Atomic Force Microscope (AFM) is used for 3D imaging of conducting and non-conducting sample surfaces. It is a valuable tool for failure analysis and is indispensable for FAB process control. ADL has a multi-mode scanning probe system, Dimension 3100 microscope with Nanoscope V controller from Bruker (previously Veeco Instruments). It can achieve sub nm vertical resolution and nm lateral resolution. Maximum Scan area is 100 μm x 100 μm with max vertical range of ~ 8 μm. It is equipped with accessories that enable the following scanning modes:
- Atomic Force Microscopy (AFM) in the tapping and contact modes to measure surface topography, roughness, film thickness, feature size etc.
- Phase imaging AFM for variations in composition, adhesion, friction, viscoelasticity, differentiating regions of high and low surface adhesion/hardness; contaminant identification, mapping of components in composite materials.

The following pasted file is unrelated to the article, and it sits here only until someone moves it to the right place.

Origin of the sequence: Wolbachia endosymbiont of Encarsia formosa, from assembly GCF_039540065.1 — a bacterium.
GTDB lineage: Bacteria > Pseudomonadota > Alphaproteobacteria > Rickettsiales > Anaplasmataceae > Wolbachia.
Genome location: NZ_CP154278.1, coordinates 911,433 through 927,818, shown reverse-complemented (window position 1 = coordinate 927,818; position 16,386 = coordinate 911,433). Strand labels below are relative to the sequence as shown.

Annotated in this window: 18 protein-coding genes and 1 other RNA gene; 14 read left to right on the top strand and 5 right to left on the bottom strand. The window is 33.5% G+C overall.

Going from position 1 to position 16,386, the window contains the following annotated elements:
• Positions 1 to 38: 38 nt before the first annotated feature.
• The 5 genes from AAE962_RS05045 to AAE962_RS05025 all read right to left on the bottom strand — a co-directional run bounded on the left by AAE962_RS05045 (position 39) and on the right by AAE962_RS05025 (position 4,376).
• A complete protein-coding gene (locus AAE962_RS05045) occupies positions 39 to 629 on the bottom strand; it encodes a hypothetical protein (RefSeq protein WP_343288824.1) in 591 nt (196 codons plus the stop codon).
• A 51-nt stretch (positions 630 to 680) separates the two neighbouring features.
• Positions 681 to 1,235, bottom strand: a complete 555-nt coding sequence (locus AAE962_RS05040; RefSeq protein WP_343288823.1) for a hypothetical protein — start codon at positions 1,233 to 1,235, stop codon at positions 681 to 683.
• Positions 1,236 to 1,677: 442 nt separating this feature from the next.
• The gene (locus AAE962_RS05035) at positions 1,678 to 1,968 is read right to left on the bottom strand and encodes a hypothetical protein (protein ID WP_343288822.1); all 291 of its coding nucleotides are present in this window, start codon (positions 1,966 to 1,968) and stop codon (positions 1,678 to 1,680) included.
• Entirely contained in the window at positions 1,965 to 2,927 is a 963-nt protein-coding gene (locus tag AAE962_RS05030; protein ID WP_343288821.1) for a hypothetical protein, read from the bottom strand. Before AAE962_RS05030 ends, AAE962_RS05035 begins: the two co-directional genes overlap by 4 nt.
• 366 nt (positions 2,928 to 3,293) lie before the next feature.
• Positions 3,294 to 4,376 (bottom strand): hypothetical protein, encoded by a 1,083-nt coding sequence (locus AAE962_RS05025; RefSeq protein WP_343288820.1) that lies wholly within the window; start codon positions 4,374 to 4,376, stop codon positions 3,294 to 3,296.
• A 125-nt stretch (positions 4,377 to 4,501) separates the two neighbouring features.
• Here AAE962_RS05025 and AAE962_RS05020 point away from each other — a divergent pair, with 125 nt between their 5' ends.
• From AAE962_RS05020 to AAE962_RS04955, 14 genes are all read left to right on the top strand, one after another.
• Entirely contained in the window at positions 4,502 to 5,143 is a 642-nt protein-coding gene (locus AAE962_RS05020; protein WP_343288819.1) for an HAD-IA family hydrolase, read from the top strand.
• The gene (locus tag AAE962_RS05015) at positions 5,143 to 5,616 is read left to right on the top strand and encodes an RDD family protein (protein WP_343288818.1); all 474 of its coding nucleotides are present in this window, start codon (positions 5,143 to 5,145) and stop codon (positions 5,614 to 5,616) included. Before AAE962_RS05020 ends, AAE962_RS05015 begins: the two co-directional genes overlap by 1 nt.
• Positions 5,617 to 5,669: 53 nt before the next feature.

- Conductive AFM for mapping of electrical conductivity across medium- to low-conducting and semiconducting materials.
- Scanning Tunneling Microscopy (STM) for topography of surface electronic states.
- Magnetic Force Microscopy (MFM) for domain structures in magnetic materials.
- Nano-manipulation/Nano-lithography for manipulation of nanoscale objects; anodic oxidation for fabrication of nano-patterns at localized areas.
- Scanning Capacitance Microscopy (SCM) to map variations in electron (hole) concentration on the surface of a doped semiconductor.
- Nano-indentation to measure mechanical properties by nano-indentations, nano-scratching and wear testing for film adhesion and durability studies.
- Force Modulation Microscopy to determine relative elasticity/stiffness of surface features.
- Fluid cell measurement for AFM imaging of samples in a liquid environment.
Instrument Manager: Anju Sharma